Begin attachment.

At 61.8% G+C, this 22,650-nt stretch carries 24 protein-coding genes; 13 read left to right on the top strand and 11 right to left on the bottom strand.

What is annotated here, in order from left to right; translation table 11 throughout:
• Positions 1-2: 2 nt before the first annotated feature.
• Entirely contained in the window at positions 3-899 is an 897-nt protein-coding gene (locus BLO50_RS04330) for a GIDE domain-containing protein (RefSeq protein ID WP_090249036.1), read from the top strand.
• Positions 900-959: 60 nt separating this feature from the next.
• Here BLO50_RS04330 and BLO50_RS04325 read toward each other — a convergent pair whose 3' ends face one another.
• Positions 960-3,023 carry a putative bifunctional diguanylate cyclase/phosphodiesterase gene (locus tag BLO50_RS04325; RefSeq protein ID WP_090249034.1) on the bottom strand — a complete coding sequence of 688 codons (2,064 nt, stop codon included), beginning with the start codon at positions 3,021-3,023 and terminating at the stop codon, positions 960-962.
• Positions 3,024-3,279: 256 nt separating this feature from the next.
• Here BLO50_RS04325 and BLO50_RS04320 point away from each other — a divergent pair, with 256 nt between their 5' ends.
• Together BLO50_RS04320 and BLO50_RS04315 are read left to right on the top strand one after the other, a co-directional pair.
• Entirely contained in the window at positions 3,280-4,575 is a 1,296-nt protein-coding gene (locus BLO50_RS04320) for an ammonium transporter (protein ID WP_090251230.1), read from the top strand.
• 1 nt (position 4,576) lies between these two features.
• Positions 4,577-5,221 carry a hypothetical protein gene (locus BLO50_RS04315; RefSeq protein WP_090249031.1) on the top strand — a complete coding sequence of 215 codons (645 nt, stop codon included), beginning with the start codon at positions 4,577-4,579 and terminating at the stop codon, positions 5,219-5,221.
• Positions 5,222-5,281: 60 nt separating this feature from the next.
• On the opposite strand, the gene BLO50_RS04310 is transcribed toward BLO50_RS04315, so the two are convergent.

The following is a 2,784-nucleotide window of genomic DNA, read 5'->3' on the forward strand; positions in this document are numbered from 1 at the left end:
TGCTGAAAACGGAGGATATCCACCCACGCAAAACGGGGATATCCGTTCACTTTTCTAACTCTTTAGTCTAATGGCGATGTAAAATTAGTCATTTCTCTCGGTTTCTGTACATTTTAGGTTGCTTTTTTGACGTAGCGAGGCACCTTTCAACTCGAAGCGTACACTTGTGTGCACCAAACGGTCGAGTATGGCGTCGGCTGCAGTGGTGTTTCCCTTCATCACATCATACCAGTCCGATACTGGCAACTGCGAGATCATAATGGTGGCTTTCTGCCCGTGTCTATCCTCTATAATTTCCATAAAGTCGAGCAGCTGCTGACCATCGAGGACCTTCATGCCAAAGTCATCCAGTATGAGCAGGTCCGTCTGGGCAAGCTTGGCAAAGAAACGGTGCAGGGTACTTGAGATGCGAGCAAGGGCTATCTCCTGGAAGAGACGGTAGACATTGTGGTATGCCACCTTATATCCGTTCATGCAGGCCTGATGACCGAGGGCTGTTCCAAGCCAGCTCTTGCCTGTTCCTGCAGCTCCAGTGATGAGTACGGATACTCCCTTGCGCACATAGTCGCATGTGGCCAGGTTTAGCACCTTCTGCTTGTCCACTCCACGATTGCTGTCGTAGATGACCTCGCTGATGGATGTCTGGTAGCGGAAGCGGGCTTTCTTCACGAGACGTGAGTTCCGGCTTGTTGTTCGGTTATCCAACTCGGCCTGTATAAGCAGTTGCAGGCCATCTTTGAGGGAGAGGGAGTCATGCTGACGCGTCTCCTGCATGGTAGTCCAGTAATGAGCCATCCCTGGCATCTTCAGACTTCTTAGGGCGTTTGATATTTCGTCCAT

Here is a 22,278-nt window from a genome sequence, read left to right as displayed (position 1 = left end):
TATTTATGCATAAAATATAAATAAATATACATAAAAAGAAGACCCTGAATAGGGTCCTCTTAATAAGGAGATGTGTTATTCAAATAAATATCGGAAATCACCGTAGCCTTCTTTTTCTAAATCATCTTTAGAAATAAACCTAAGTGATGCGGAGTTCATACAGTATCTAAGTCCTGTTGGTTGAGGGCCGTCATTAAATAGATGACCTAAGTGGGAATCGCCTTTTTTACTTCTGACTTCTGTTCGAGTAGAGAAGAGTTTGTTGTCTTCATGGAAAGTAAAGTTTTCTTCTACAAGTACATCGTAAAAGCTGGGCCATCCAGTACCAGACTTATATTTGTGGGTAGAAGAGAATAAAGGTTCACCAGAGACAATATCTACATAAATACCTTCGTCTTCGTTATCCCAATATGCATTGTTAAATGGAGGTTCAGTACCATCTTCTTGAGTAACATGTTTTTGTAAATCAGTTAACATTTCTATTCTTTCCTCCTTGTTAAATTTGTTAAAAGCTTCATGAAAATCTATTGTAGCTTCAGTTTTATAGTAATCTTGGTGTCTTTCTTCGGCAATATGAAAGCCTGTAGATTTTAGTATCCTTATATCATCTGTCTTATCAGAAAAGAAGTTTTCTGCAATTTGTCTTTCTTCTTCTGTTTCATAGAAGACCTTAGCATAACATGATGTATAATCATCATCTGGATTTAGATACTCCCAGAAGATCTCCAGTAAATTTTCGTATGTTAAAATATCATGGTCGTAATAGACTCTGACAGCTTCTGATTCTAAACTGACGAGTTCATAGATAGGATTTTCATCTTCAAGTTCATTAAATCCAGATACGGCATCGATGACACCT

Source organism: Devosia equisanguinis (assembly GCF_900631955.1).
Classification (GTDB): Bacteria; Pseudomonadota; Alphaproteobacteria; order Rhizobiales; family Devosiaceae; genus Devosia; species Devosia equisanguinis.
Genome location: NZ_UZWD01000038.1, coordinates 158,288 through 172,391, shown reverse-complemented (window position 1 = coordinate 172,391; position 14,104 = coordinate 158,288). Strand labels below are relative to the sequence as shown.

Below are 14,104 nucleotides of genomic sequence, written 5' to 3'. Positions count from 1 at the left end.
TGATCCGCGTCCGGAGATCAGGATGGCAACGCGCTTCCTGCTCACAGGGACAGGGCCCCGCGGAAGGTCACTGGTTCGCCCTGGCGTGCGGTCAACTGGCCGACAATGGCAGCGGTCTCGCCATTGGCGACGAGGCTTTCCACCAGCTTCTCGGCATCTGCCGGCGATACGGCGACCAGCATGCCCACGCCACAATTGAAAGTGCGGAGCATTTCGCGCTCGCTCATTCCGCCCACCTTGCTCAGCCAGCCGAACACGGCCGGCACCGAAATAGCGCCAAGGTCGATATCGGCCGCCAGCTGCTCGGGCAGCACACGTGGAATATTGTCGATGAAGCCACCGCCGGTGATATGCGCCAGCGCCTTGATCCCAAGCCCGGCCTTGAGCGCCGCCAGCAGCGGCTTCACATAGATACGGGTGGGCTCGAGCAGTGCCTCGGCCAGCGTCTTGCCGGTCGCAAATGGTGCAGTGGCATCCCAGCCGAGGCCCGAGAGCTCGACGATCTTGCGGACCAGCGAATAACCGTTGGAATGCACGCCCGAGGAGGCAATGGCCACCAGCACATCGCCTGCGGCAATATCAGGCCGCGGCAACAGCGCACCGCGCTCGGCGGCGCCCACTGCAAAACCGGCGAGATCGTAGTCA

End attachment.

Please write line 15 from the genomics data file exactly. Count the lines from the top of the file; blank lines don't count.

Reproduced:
• On the opposite strand, the gene BLO50_RS04310 is transcribed toward BLO50_RS04315, so the two are convergent.